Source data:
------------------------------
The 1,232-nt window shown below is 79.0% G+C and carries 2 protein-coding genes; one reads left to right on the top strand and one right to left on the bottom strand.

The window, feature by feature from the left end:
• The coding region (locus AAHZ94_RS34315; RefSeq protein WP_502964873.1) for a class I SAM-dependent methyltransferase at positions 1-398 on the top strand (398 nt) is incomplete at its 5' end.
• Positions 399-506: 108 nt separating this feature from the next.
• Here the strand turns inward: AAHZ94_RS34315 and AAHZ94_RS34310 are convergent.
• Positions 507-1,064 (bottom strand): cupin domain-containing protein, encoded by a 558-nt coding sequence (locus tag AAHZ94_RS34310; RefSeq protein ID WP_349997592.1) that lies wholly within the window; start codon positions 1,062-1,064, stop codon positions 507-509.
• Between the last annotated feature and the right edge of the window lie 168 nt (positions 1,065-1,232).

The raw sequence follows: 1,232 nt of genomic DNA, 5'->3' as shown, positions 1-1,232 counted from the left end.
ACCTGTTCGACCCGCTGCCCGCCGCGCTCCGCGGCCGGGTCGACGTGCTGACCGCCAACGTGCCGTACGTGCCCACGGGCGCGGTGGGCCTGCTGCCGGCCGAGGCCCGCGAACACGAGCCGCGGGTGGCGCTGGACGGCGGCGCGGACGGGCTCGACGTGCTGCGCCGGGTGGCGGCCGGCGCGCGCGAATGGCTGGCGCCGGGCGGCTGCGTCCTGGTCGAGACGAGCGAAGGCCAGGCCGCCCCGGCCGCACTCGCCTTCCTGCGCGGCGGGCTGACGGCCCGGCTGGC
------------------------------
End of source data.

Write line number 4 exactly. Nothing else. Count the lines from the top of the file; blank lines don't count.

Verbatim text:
• Positions 399-506: 108 nt separating this feature from the next.